This week we met with Genie Tuttle, Certified Professional Dog Trainer (CPDT-KA). Yes, we had reached a tipping point, and it was time to bring in outside help. Teddy had started nipping at human visitors’ clothing and shoes, and from there it is just a hop, skip, and a jump to chomping down on someone’s hand or leg. Add to that Sadie’s and Teddy’s fear and aggression toward other canines on walks and their general laissez faire attitude toward parental instruction. Life with the pups was becoming difficult …
But here’s the thing: we aren’t the only ones. According to Dog Genie, a canine lack of socialization is epidemic. Longing for connection and possibly distraction during the past year, a lot of us opened our homes and hearts to adorable puppies, and it worked. Our pups loved us lavishly, curling up in our arms and our hearts while slowly taking over our homes—our safe place.
The only place Sadie and Ted went outside our home was to the veterinarian for their canine vaccines. Two weeks after our young dogs were fully vaccinated, we were finally able to take them for their first walk. We had also planned on taking them to puppy playgroups, but found out they were non-existent, a casualty of the pandemic. At that time, it was okay for humans to be outside as long as we socially distanced and wore masks. So John and I bought the babies matching harnesses and leashes, and prepared to leave our mutual safe have haven.
Once outside, the pups experienced the totally new concept of being tethered to us. As soon as they were accustomed to the leash, we ventured out into the neighborhood. All the new aromas and strange objects were fascinating to our canines, but then what was that in the distance? Other humans! And sometimes they had creatures with them. And here lies the crux of the matter: our young dogs, already experts on our moods, realized that as soon as we spotted these walkers, we tensed up and often crossed to the other side of the street. Maybe there was even a soupçon of fear in our desire to avoid the other walkers. To the canine brain, that must mean that these humans and the creatures with them were not to be trusted—and may pose a threat.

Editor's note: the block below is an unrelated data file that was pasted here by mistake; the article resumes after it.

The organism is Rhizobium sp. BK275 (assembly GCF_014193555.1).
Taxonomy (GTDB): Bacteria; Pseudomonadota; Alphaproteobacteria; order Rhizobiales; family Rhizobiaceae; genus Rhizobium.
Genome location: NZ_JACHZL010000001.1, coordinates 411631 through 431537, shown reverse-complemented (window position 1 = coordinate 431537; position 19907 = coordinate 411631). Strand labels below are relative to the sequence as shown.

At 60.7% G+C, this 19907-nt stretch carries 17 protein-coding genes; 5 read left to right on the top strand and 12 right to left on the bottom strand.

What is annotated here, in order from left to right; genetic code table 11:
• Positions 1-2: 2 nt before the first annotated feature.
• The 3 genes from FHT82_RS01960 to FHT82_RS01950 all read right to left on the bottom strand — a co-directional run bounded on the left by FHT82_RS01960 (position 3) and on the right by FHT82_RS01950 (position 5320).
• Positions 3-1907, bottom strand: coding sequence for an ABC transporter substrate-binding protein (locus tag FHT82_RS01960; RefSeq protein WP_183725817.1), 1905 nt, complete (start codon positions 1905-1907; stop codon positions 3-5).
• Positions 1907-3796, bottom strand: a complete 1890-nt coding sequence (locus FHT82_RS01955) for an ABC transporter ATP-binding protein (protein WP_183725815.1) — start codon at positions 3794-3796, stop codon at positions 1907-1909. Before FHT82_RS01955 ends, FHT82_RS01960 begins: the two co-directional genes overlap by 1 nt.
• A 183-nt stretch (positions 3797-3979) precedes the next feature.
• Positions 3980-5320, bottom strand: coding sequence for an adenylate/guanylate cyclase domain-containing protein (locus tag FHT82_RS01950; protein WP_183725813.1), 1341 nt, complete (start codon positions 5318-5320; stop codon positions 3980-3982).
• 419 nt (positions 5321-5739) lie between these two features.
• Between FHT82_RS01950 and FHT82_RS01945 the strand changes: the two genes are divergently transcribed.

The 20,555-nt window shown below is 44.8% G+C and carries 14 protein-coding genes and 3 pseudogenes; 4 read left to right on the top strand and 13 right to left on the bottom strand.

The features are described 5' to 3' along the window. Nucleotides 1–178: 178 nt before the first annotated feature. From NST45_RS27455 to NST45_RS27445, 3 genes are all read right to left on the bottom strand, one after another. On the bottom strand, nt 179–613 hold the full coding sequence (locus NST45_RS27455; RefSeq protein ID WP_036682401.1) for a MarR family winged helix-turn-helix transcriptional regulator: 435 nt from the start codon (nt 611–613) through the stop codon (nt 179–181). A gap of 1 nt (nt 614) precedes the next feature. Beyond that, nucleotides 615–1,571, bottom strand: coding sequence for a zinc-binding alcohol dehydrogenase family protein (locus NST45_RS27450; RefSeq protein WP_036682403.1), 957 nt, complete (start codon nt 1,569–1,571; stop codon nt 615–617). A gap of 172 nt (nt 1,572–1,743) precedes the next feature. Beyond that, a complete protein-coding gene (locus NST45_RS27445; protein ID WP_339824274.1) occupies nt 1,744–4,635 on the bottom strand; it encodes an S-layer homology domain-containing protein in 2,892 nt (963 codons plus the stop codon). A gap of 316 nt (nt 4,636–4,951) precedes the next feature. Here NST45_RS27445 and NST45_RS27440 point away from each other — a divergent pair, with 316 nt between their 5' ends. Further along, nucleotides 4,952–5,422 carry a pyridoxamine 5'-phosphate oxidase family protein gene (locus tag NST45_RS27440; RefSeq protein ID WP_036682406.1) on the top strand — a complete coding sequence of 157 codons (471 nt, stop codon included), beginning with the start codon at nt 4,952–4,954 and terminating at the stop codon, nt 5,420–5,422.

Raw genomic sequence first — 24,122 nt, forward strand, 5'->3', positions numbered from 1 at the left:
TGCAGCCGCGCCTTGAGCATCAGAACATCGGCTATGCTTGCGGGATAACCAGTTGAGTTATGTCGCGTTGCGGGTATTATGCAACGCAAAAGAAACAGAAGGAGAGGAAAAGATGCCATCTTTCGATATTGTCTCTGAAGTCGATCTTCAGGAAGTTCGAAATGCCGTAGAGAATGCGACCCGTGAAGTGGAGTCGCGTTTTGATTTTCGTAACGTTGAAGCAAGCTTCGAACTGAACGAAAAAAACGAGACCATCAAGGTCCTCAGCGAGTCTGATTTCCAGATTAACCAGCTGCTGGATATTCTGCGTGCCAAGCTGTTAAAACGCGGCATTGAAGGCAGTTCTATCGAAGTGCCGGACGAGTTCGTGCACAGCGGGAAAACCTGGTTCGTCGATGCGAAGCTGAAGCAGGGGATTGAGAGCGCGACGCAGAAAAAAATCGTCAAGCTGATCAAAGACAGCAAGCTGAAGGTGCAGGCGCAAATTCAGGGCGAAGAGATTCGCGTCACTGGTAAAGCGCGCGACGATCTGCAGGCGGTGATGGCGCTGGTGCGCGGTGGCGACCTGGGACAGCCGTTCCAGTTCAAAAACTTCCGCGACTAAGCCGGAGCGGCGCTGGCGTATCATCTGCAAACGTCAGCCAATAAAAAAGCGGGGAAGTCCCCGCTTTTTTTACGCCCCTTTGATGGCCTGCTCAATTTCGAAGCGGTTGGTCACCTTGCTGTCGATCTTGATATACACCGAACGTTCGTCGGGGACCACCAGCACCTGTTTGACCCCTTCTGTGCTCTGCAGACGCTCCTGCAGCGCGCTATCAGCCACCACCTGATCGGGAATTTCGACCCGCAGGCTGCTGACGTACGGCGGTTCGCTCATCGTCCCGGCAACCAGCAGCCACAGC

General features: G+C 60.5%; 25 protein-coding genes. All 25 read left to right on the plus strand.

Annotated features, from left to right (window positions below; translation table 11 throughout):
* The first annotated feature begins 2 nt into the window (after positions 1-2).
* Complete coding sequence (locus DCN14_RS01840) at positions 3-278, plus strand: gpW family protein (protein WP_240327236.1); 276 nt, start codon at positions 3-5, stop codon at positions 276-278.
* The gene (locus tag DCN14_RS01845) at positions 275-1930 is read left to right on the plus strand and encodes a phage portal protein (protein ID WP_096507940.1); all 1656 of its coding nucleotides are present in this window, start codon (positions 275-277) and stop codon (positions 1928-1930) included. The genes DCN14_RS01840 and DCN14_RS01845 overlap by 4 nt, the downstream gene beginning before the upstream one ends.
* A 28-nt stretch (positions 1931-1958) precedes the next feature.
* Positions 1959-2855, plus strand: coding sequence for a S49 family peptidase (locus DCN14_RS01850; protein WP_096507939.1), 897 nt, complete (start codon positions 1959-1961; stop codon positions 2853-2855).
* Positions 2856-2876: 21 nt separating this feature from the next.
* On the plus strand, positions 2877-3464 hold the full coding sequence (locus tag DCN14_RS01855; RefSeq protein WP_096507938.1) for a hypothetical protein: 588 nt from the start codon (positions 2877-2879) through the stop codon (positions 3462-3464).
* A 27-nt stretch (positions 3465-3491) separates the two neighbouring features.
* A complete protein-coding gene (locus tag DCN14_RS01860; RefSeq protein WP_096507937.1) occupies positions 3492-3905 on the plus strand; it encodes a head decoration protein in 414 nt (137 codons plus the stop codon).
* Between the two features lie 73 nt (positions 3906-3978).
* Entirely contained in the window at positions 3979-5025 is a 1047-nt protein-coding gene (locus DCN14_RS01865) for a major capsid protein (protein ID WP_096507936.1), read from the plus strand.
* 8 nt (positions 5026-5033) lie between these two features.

When we were in our home, our safe place, visitors were okay and welcomed with puppy enthusiasm. As the pandemic worsened, however, visitors became rare and then non-existent. No more children to play with or adults to wrap around their baby dewclaws. Over time Sadie and Teddy developed fear of other dogs and people, both in the greater world and at home when the rare visitor rang the doorbell. They had become reactive dogs.
So we contacted Dog Genie, who uses canine learning theory. We are learning several fun, pretty easy, and very useful positive strategies to correct their behavior, along with humane consequences like walking away from whining. Teddy quit whining in two days with that strategy. And let me tell you, the whining was getting to be like nails on a chalkboard. Fence-fighting with the neighbor dogs is improving. And here is an interesting tip: adopting littermates or two puppies at the same time requires time-alone activities with each dog—including solo walks.
So why am I writing about this? Remember last summer when animal shelters were empty and purebred puppies were selling at a premium? Sadly, some shelters are again filling up. I suspect there are many reasons, and chief among them is that many adoptive pups have not been socialized.
Our human social lives are expanding, and we are being pulled in a lot of directions—and so are our pups. Like John and I, many other pet parents are wondering how they can help their dogs adapt to a pre-pandemic lifestyle, where having company in your home or taking a walk was just part of life. I know that getting the training your dog needs may seem daunting. But there is help. I suggest contacting your veterinarian for a referral for a dog behaviorist consultant or find one from a trusted source. I believe that with a little effort, you will find your way to a fulfilling post-pandemic social life with your canine companion by your side. I promise you it will be worth the effort—and Teddy and Sadie agree!